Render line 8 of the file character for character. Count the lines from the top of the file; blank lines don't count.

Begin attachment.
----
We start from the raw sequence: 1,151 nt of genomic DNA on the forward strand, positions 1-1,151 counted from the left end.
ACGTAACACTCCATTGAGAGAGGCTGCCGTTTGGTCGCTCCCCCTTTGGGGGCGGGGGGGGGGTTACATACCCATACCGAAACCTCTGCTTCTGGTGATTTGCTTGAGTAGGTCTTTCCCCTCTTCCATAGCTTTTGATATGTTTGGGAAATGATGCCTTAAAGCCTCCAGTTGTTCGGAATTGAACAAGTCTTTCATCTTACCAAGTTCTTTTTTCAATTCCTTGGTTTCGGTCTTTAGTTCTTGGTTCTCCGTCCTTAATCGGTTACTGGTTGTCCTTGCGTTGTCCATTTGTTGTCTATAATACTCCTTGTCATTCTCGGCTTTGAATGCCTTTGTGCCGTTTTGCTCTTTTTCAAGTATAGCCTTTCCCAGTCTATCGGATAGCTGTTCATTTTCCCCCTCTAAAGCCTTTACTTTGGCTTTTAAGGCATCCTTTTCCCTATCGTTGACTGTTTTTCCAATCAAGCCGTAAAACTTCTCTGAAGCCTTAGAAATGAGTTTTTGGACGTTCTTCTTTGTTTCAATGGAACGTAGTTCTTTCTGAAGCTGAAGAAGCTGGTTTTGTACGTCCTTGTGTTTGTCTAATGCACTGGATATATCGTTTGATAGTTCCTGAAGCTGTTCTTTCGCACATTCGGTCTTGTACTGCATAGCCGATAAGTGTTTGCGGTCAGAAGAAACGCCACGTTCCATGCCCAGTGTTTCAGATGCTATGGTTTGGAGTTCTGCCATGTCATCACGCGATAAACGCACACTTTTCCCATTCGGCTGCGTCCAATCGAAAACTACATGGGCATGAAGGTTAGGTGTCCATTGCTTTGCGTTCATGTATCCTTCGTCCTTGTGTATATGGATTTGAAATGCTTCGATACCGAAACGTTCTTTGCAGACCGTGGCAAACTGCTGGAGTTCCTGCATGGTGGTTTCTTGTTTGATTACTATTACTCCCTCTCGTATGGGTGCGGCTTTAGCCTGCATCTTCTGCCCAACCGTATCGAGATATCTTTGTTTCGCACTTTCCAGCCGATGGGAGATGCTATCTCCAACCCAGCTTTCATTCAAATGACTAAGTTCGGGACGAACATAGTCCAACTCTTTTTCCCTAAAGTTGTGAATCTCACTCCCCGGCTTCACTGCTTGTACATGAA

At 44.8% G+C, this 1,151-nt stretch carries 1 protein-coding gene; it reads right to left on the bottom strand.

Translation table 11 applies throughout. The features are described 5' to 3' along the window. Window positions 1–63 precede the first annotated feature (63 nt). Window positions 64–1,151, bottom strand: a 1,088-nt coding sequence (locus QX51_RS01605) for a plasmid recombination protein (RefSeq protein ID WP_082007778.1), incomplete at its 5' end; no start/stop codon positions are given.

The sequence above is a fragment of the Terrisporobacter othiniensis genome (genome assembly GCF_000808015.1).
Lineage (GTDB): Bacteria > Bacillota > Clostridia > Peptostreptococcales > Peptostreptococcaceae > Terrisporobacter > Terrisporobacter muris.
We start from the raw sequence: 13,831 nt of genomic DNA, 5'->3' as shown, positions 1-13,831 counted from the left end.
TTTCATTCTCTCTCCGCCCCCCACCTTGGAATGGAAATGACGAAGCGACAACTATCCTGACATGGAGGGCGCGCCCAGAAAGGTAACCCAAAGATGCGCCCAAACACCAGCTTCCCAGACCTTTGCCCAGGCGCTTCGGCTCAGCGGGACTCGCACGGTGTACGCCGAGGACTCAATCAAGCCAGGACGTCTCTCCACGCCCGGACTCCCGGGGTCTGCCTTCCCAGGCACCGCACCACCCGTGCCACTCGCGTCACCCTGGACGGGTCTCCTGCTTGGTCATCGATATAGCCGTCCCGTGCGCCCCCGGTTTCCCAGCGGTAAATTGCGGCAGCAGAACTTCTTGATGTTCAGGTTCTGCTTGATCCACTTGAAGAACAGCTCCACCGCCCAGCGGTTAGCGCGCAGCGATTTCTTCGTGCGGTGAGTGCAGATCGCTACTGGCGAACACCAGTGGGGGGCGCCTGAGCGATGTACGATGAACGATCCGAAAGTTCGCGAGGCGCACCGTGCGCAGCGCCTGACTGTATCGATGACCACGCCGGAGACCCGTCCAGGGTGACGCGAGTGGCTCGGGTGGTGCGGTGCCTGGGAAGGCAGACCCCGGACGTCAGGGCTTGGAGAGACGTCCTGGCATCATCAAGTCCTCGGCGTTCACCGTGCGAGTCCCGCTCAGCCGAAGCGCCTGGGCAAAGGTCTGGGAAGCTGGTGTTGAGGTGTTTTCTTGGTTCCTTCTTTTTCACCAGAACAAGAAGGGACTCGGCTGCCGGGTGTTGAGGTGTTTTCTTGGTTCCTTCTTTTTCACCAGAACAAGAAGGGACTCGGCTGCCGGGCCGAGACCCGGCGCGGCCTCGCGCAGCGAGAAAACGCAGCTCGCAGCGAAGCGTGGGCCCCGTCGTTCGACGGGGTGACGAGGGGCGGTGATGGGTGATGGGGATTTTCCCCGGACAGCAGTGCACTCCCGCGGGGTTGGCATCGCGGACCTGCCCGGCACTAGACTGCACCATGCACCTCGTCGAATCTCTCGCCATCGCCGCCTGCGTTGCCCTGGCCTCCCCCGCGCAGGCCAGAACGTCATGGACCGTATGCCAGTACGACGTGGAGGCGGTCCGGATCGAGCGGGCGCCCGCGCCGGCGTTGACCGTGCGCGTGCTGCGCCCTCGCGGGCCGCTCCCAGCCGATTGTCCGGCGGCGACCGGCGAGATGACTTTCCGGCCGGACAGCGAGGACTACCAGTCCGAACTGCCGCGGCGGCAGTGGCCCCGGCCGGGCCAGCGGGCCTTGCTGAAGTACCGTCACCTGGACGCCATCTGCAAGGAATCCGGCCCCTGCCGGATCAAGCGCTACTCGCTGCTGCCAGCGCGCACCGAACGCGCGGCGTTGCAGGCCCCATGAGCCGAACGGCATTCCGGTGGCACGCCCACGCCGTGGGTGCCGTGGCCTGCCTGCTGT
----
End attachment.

TTTCATTCTCTCTCCGCCCCCCACCTTGGAATGGAAATGACGAAGCGACAACTATCCTGACATGGAGGGCGCGCCCAGAAAGGTAACCCAAAGATGCGCCCAAACACCAGCTTCCCAGACCTTTGCCCAGGCGCTTCGGCTCAGCGGGACTCGCACGGTGTACGCCGAGGACTCAATCAAGCCAGGACGTCTCTCCACGCCCGGACTCCCGGGGTCTGCCTTCCCAGGCACCGCACCACCCGTGCCACTCGCGTCACCCTGGACGGGTCTCCTGCTTGGTCATCGATATAGCCGTCCCGTGCGCCCCCGGTTTCCCAGCGGTAAATTGCGGCAGCAGAACTTCTTGATGTTCAGGTTCTGCTTGATCCACTTGAAGAACAGCTCCACCGCCCAGCGGTTAGCGCGCAGCGATTTCTTCGTGCGGTGAGTGCAGATCGCTACTGGCGAACACCAGTGGGGGGCGCCTGAGCGATGTACGATGAACGATCCGAAAGTTCGCGAGGCGCACCGTGCGCAGCGCCTGACTGTATCGATGACCACGCCGGAGACCCGTCCAGGGTGACGCGAGTGGCTCGGGTGGTGCGGTGCCTGGGAAGGCAGACCCCGGACGTCAGGGCTTGGAGAGACGTCCTGGCATCATCAAGTCCTCGGCGTTCACCGTGCGAGTCCCGCTCAGCCGAAGCGCCTGGGCAAAGGTCTGGGAAGCTGGTGTTGAGGTGTTTTCTTGGTTCCTTCTTTTTCACCAGAACAAGAAGGGACTCGGCTGCCGGGTGTTGAGGTGTTTTCTTGGTTCCTTCTTTTTCACCAGAACAAGAAGGGACTCGGCTGCCGGGCCGAGACCCGGCGCGGCCTCGCGCAGCGAGAAAACGCAGCTCGCAGCGAAGCGTGGGCCCCGTCGTTCGACGGGGTGACGAGGGGCGGTGATGGGTGATGGGGATTTTCCCCGGACAGCAGTGCACTCCCGCGGGGTTGGCATCGCGGACCTGCCCGGCACTAGACTGCACCATGCACCTCGTCGAATCTCTCGCCATCGCCGCCTGCGTTGCCCTGGCCTCCCCCGCGCAGGCCAGAACGTCATGGACCGTATGCCAGTACGACGTGGAGGCGGTCCGGATCGAGCGGGCGCCCGCGCCGGCGTTGACCGTGCGCGTGCTGCGCCCTCGCGGGCCGCTCCCAGCCGATTGTCCGGCGGCGACCGGCGAGATGACTTTCCGGCCGGACAGCGAGGACTACCAGTCCGAACTGCCGCGGCGGCAGTGGCCCCGGCCGGGCCAGCGGGCCTTGCTGAAGTACCGTCACCTGGACGCCATCTGCAAGGAATCCGGCCCCTGCCGGATCAAGCGCTACTCGCTGCTGCCAGCGCGCACCGAACGCGCGGCGTTGCAGGCCCCATGAGCCGAACGGCATTCCGGTGGCACGCCCACGCCGTGGGTGCCGTGGCCTGCCTGCTGT